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Is Webjet or Wotif the better option for investors?

Webjet (ASX: WEB) and Wotif (ASX: WTF) have similar businesses: they both allow customers to book flights or accommodation over the internet, and charge customers a fee for the privilege. One key difference is that Wotif started as an accommodation website, and has diversified into selling flights, whereas Webjet started as a flight booking website, but diversified into accommodation. Both companies are experimenting with selling ‘packages,’ but Wotif is a much larger company, with a market capitalisation of around $600 million, compared to Webjet’s market cap of just over $200 million.

Another similarity is the companies’ share price performance over the last 12 months. Webjet currently trades at $2.44, down over 50% from a high of about $5.30 in April. Wotif currently trades at $2.85, down over 50% from a high of over $6 in January 2013. Personally, I never understood the optimism that resulted in the expensive share prices, but both companies have moved to the top of my watch list now that disillusioned investors are selling.

Wotif dropped 30% on Wednesday as a result of a negative profit update. The company announced that it expects to earn NPAT of around $22 million in the first half of FY 2014. That would imply an annualised NPAT of about $45 million, down from $51 million in FY 2013, and the company’s worst result since 2009. At the current price, that implies a P/E ratio of just under 14. The company paid a dividend of 23c per share in FY 2013. Its cash flow is usually higher than its profit, so it could maintain the dividend (hypothetically) if the profit fell to $45 million. However, I think it is reasonable to expect a cut in the dividend to as little as 18 cents per share. However, even this reduced dividend would represent a 6.25% fully franked yield.

Wotif expects lower profit this half for reasons that may not be temporary. The group expects a decline in accommodation transaction value of about 5%. On the other hand, Wotif has seen an increase in the transaction value of the flights it sells and because of its increased commissions, the company expects higher revenue in FY 2014.

Webjet expects EBIDTA of $21.5 million for FY 2014. It is unclear why the company could not have simply given the expected NPAT, but from that figure we can estimate an NPAT of at least $13 million, assuming a tax rate of 30% and depreciation and amortization of $2 million. That figure would suggest that Webjet is trading on a forward PE of about 16 at current prices. In any event, it appears likely that Webjet is in a strong position to maintain its dividend of 13 cents per share (Webjet has strong cash flow too). At current prices, the company yields approximately 5.3% fully franked, and I think this dividend will be maintained.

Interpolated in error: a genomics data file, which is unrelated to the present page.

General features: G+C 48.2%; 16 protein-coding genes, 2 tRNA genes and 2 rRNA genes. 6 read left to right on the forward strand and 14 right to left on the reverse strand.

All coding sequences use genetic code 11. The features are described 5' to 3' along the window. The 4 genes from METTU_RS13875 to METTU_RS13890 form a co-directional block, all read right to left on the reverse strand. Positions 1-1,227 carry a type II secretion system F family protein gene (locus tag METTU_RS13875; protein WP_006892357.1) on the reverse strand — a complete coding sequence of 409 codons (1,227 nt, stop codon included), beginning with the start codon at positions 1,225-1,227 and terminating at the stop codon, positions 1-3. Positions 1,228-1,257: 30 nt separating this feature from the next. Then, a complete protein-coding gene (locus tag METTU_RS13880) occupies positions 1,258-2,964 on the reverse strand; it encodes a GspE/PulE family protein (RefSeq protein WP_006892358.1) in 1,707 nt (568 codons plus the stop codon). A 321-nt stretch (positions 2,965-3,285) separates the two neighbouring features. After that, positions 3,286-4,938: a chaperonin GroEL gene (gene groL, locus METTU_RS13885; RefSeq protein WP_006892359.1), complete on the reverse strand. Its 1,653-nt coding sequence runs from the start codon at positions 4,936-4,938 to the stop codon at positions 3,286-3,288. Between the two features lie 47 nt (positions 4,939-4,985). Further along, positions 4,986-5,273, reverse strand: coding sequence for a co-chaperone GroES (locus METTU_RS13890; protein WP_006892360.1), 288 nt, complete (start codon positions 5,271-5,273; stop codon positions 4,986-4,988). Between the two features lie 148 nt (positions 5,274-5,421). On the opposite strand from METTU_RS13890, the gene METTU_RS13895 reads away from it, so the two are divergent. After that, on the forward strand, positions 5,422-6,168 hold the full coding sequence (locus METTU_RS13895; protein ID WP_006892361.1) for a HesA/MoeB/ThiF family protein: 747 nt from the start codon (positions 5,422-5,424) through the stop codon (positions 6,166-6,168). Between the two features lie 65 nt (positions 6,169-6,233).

When comparing internet businesses, I like to take a look at their Alexa rankings as well as those of their competitors (Alexa is a website traffic and analytics service). Within Australia, Wotif.com ranks 141st and Webjet ranks 221st. The Zuji.com site ranks far below either site, although it does source most of its traffic from overseas. Both companies face competition from bricks and mortar travel agent Flight Centre (ASX: FLT), and flightcentre.com.au ranks 310th on Alexa (and has a higher bounce rate). New competitor skyscanner.com.au has come from nowhere in 2012 to rank 643rd at the time of writing.

Qantas (ASX: QAN) owns qantas.com.au which ranks 68th, and jetstar.com, which ranks 145th: it’s worth remembering that customers can bypass online travel agents if they wish. Another major online travel agent is expedia.com.au, which currently ranks 253rd in Australia. Wotif and Webjet are currently the highest-ranking online travel agents in Australia, but shareholders should continue to monitor the competitive landscape in which the companies exist. This Fool believes that Alexa rankings are a reasonably good indication of comparative brand strength.

Foolish takeaway

The most important difference between Webjet and Wotif is that Webjet has greater potential to develop overseas revenue streams. The company has announced that its Lots of Hotels and Zuji brands are both profitable, and these may turn out to be growth engines that elevate Webjet above its larger competitor. For this reason, I believe Webjet is a slightly better company than Wotif. I also think it is an advantage that Webjet is smaller than Wotif, because Wotif will find it more difficult to grow profits as a percentage of existing profit. Both companies will benefit from the lower Australian dollar encouraging domestic tourism.

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Motley Fool contributor Claude Walker (@claudedwalker) does not own shares in any of the companies mentioned in this article.

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